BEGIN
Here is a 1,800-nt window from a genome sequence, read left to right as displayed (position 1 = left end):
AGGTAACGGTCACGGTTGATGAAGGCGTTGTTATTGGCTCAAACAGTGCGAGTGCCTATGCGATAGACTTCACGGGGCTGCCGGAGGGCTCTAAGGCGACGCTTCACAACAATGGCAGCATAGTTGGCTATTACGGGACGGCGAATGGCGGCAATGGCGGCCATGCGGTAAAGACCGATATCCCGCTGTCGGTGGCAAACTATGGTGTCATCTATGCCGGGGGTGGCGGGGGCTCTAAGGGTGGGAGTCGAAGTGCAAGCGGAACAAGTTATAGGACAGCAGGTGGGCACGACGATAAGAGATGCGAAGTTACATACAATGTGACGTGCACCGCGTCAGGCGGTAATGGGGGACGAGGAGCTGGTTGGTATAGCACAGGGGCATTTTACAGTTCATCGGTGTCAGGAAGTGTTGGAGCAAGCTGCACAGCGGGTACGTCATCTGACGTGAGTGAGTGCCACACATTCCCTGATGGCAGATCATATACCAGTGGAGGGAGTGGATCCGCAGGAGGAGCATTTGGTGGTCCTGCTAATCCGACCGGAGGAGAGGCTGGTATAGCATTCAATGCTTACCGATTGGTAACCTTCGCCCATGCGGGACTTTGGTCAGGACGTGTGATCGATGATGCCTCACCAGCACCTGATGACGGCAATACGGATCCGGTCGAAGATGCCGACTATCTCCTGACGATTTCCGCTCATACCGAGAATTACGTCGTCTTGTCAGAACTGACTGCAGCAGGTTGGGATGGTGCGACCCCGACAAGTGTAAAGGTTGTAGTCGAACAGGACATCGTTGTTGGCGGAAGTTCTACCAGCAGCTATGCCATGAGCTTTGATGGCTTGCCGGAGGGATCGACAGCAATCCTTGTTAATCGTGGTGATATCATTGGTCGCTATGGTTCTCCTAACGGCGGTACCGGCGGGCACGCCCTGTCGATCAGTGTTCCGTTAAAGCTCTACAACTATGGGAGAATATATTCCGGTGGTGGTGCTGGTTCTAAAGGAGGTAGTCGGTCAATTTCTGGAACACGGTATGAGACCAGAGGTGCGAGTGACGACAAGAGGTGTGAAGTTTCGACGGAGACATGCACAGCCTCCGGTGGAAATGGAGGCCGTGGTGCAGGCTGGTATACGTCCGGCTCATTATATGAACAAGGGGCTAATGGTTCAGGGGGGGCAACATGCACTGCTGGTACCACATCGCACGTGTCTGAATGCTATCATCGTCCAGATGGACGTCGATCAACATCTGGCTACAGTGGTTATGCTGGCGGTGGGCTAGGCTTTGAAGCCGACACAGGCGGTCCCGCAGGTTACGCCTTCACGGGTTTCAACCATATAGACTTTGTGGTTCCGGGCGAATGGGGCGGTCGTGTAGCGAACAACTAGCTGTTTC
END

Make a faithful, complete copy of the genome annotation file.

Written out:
Here is a 1,800-nt window from a genome sequence, read left to right as displayed (position 1 = left end):
AGGTAACGGTCACGGTTGATGAAGGCGTTGTTATTGGCTCAAACAGTGCGAGTGCCTATGCGATAGACTTCACGGGGCTGCCGGAGGGCTCTAAGGCGACGCTTCACAACAATGGCAGCATAGTTGGCTATTACGGGACGGCGAATGGCGGCAATGGCGGCCATGCGGTAAAGACCGATATCCCGCTGTCGGTGGCAAACTATGGTGTCATCTATGCCGGGGGTGGCGGGGGCTCTAAGGGTGGGAGTCGAAGTGCAAGCGGAACAAGTTATAGGACAGCAGGTGGGCACGACGATAAGAGATGCGAAGTTACATACAATGTGACGTGCACCGCGTCAGGCGGTAATGGGGGACGAGGAGCTGGTTGGTATAGCACAGGGGCATTTTACAGTTCATCGGTGTCAGGAAGTGTTGGAGCAAGCTGCACAGCGGGTACGTCATCTGACGTGAGTGAGTGCCACACATTCCCTGATGGCAGATCATATACCAGTGGAGGGAGTGGATCCGCAGGAGGAGCATTTGGTGGTCCTGCTAATCCGACCGGAGGAGAGGCTGGTATAGCATTCAATGCTTACCGATTGGTAACCTTCGCCCATGCGGGACTTTGGTCAGGACGTGTGATCGATGATGCCTCACCAGCACCTGATGACGGCAATACGGATCCGGTCGAAGATGCCGACTATCTCCTGACGATTTCCGCTCATACCGAGAATTACGTCGTCTTGTCAGAACTGACTGCAGCAGGTTGGGATGGTGCGACCCCGACAAGTGTAAAGGTTGTAGTCGAACAGGACATCGTTGTTGGCGGAAGTTCTACCAGCAGCTATGCCATGAGCTTTGATGGCTTGCCGGAGGGATCGACAGCAATCCTTGTTAATCGTGGTGATATCATTGGTCGCTATGGTTCTCCTAACGGCGGTACCGGCGGGCACGCCCTGTCGATCAGTGTTCCGTTAAAGCTCTACAACTATGGGAGAATATATTCCGGTGGTGGTGCTGGTTCTAAAGGAGGTAGTCGGTCAATTTCTGGAACACGGTATGAGACCAGAGGTGCGAGTGACGACAAGAGGTGTGAAGTTTCGACGGAGACATGCACAGCCTCCGGTGGAAATGGAGGCCGTGGTGCAGGCTGGTATACGTCCGGCTCATTATATGAACAAGGGGCTAATGGTTCAGGGGGGGCAACATGCACTGCTGGTACCACATCGCACGTGTCTGAATGCTATCATCGTCCAGATGGACGTCGATCAACATCTGGCTACAGTGGTTATGCTGGCGGTGGGCTAGGCTTTGAAGCCGACACAGGCGGTCCCGCAGGTTACGCCTTCACGGGTTTCAACCATATAGACTTTGTGGTTCCGGGCGAATGGGGCGGTCGTGTAGCGAACAACTAGCTGTTTC